With another Valentine's Day week coming to a close, we find chocolate wrappers tossed in trash cans and roses slowly drying under the sun. Six editors at the Daily Lobo came together to reflect on how we show love to those around us.  Time shared over a meal  As someone whose primary love language is quality time, I let the people in my life know that I love them by existing around them as much as I can. Having the ability to exist in the same space as another person without feeling anxious, performative or uncomfortable is precious. 

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The Air Board sticks to the status quo

The First Judicial District Court has granted the Albuquerque-Bernalillo County Air Quality Control Board a preliminary injunction until the legality of the case is decided at the next scheduled hearing. A preliminary injunction will allow the Air Board to revert to the status quo and continue to operate as it had before the Albuquerque City Council approved an ordinance and resolution that substantially changed the Air Board in November. “I so find that the Air Board is likely to prevail ultimately on this, and I do have concerns about allowing a situation to proceed that may be unlawful,” District Court Judge Francis Mathew said in the ruling.


UNM law school educates high schoolers on constitutional rights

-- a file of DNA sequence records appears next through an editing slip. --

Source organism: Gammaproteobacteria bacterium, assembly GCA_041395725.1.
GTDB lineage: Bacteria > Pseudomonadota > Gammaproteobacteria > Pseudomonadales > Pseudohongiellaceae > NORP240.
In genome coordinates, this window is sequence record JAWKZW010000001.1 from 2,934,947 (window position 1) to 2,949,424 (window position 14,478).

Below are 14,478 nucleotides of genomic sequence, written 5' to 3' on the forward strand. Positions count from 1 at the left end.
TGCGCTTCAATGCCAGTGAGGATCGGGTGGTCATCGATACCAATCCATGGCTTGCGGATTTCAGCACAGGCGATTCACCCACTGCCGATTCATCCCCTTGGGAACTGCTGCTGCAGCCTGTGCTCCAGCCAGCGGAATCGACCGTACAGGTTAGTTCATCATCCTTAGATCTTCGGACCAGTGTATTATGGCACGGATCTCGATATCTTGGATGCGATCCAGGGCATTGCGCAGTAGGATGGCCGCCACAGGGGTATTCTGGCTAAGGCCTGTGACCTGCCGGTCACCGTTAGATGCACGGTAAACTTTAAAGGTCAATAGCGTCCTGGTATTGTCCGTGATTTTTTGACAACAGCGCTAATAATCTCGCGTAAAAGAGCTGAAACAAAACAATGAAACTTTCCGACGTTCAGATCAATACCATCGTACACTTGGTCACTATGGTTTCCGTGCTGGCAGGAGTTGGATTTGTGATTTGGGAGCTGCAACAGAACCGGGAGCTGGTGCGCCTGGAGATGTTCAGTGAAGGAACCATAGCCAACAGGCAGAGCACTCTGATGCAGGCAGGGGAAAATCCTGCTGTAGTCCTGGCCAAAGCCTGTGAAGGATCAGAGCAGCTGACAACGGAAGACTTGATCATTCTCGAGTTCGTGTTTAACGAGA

Each year, the University of New Mexico School of Law students go to local high schools to teach constitutional law through the Marshall-Brennan Constitutional Literacy Project. After observing a national decline in civic education, the program was conceptualized by professors at American University 25 years ago in Washington, D.C., Maryam Ahranjan said, director of the UNM chapter of the project and School of Law professor. Currently, only seven U.S. states require a full year of civics education, not including New Mexico, according to the Institute for Citizens and Scholars. 

The Setonian

Editorial: Trump must be held to the law, but the Court must do so with extreme care

This upcoming February, the Supreme Court is scheduled to hear a case that will decide if Trump is ineligible to remain on the ballot given his involvement in the Jan. 6 insurrection, as reported by the Colorado Newsline. The conservative build-up of the court – a third of the Justices being appointed by Donald Trump – and the weight of the question will require a critical opinion to remove Trump from the ballot, but it is imperative that they do so.  When the Supreme Court decides a case, they interpret the Constitution and set precedents that will be used to determine the outcome of future court cases. This case calls Section 3 of the 14th Amendment into question – a section that has never been interpreted by the Supreme Court before, according to AP.   

Burque Solidarity Ride

Biking collectives ride in support of Palestine

With Palestinian flags attached to bikes and watermelon bandanas, a few dozen cyclists gathered in Robinson Park in support of a cease-fire in Gaza on Saturday, Jan. 6.  The group rode five miles to stand in solidarity with Palestine and to fundraise for the Gaza Sunbirds and the Middle East Children's Alliance. The Gaza Sunbirds are a para-athletic cycling team that, since the war with Israel, has transitioned from cycling to providing aid and distributing resources to their community. Tannia Esparza, a co-organizer, said the ride in Albuquerque was in response to a call by Native Women Ride for people across the nation to ride in solidarity with the Gaza Sunbirds.